An update on the Step Change Programme winter 2017
Assistant Commissioner Specialist Operations, Mark Rowley has highlighted the step change in the tempo of terrorist attacks, attack planning and plotting by those inspired by the twisted ideology of Islamic state or Daesh. He has highlighted the impact that this is having on police resource to deal with the additional demand of such a change in tempo, an impact that is felt across all of policing, not just by those of us in the counter terrorism world.
The knock-on effect on a police service which has suffered from austerity as much as any other public service in recent years has led us to look closely at how we operate and also how we can work more closely to deliver a more joined-up holistic approach to security across all sectors. Out of this has been born the Step Change Programme of closer work with the private sector and a real change in how we work together to deliver a safer environment, particularly in the crowded places and spaces where we all work and enjoy our leisure time.
The three main channels of the step change agenda have been:
- Drivers for change and responsibility (whether that be legislative change, a change in approach or a recognition by some sector governing bodies to take a greater role in their security)
- Prioritisation of resource
- New delivery methods
We are working very closely with a range of different sectors to examine how police and the commercial sector can work more closely together to establish best practice and guidelines. Some of this will be bespoke to a particular type of business, some more generic. Of particular importance is the need to get our message down to the small and medium enterprises that make up such a large proportion of the business community. Some of this will require legislation, but a lot of the change is achievable by a subtle change of mindset or operating methods.
Prioritising resource is of particular importance to police and the private sector alike. From a CT policing perspective, there is a finite number of CTSAs and CTAAs across the country. We need to prioritise where these are deployed to deliver the best effect. That requires us to take a long hard look at how we are currently using them and to consider how that can be more efficient and more effective in addressing the current and emerging threat.
This leads onto new delivery methods. Currently, police have the lion’s share of CT awareness training and take a principal role in carrying out surveys in our top priority sites.
This is unsustainable as the police CTSAs will be required to carry out more work prioritising vulnerable open spaces, rather than the traditional ‘managed’ sites which we have concentrated on in the past. In the future, we may well see those sites which are managed by large private organisations and which have a good standard of security having to look to the private sector for a level of CT assurance surveying and advice around new builds and the like. We are already looking at how we can work with government and academia to re-license former CTSAs and to set up a national standard for new private sector advisors in protective security. This is some way in the future but is an example of how the security landscape may well change as part of step change.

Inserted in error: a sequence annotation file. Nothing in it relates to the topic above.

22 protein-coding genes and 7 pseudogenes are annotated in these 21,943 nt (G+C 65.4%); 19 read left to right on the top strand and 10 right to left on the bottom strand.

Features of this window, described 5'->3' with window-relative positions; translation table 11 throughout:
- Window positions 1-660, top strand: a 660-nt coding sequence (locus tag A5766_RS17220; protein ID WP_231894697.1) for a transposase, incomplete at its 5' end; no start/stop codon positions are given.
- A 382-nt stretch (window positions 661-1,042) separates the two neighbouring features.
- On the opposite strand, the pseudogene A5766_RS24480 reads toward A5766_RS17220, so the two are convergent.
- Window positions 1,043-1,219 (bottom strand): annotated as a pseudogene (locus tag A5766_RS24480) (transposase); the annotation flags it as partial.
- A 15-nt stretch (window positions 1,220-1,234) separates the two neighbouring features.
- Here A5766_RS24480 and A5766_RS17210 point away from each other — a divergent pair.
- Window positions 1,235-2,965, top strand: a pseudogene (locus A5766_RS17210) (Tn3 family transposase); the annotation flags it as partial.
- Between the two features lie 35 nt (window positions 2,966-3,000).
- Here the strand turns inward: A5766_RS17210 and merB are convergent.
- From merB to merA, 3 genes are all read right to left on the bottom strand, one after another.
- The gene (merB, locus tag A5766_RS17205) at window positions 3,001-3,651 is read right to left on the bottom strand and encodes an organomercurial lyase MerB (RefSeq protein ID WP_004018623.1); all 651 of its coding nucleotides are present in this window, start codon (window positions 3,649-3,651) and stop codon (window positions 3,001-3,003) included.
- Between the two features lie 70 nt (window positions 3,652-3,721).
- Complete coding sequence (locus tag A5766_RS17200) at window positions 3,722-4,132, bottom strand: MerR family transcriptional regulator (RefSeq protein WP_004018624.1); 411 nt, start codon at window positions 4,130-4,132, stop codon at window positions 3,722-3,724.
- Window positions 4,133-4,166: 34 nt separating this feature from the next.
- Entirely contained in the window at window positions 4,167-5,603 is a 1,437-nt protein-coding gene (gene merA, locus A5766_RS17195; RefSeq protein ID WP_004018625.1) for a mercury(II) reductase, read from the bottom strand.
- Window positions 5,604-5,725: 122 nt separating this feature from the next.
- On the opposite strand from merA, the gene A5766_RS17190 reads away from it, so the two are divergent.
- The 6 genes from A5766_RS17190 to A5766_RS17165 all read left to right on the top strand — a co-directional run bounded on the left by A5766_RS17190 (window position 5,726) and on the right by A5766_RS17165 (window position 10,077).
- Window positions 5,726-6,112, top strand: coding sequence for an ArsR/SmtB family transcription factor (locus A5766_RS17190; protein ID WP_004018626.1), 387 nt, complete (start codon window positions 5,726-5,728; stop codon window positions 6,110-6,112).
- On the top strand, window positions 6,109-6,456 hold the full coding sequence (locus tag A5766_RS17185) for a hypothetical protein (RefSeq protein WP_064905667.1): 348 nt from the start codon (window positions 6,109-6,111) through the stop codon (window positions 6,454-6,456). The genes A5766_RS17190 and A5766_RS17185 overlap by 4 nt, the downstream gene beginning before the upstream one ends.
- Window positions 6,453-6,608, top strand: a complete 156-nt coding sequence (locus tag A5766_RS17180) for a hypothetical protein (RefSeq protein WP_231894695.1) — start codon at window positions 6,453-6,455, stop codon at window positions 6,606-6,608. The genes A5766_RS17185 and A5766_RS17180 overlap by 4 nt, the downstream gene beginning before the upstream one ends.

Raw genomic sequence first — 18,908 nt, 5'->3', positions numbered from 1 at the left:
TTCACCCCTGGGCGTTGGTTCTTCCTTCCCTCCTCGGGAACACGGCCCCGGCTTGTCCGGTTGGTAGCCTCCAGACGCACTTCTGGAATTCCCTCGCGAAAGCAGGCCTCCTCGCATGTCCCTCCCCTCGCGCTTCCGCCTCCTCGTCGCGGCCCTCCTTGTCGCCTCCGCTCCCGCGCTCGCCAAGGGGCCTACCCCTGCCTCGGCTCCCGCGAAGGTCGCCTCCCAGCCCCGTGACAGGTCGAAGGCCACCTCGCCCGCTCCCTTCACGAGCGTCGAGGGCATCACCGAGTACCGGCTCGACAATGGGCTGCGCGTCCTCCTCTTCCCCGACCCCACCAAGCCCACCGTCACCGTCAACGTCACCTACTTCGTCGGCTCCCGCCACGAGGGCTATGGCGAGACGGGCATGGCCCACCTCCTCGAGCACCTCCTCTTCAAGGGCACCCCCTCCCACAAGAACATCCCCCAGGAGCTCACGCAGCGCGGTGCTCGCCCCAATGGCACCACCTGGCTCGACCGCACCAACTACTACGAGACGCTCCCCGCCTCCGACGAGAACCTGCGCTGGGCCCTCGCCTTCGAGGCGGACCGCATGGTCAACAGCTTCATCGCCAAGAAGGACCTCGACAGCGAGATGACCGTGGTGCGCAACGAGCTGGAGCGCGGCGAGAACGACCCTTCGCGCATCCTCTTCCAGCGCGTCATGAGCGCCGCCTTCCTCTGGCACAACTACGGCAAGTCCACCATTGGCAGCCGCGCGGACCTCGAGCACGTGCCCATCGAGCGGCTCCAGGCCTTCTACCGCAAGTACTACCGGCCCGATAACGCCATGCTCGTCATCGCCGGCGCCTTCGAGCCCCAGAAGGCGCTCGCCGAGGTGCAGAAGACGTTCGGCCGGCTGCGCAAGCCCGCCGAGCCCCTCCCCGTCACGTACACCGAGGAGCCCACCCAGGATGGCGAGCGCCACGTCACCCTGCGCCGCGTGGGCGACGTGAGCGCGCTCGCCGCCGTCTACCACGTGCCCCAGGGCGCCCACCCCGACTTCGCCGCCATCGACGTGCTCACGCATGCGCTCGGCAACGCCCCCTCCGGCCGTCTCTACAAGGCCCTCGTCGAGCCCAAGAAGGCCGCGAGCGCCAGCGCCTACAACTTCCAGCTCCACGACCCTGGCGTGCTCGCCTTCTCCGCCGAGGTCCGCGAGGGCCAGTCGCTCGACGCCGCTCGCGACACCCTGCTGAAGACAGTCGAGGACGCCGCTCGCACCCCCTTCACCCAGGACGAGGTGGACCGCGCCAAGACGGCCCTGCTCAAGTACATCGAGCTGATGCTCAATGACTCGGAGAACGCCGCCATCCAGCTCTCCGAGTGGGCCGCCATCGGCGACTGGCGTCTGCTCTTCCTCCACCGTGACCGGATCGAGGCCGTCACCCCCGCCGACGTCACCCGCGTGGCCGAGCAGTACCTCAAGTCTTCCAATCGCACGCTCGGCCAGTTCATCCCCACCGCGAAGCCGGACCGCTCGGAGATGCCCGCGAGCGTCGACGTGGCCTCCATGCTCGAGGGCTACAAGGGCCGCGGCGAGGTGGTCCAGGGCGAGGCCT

Two examples of step change are the work we are doing with youth and with sports organisations. We have launched ACT for Youth as a targeted part of our ACT – Action Counters Terrorism programme of raising awareness. This strand is aimed at improving awareness of teenagers.
Our sports engagement has been designed to improve standards of awareness and stewarding at major sports events and we are working very closely with the Premier League, English Football League and the RFU as well as with the Sport Ground Safety Authority, with whom we have a long and close relationship. All of these organisations have been receptive to working closely with us to develop new and better ways of improving safety and awareness.
Activity since the Step Change Summit
Since the Step Change Summit in July at Guildhall in the City of London, we have seen no let-up in the tempo of terrorist activity or in our progressing of the step change programme. Six workgroups have been set up across transport, finance, travel, security and resilience, cyber and crowded places to devise a road-map of how we can work together more closely and effectively to improve protective security. The summit on 13th November will take the ideas from each of those workgroups and develop them into an action plan that will deliver a joined up improvement to our protective security.
Although step change as a project is new, the relationship between business and police is longstanding and enduring. Initiatives such as CSSC are going from strength to strength and I am confident that the future relationship will only improve as we progress the step change programme.
Supt. David Roney, Deputy National Coordinator Protect and Prepare (at time of writing)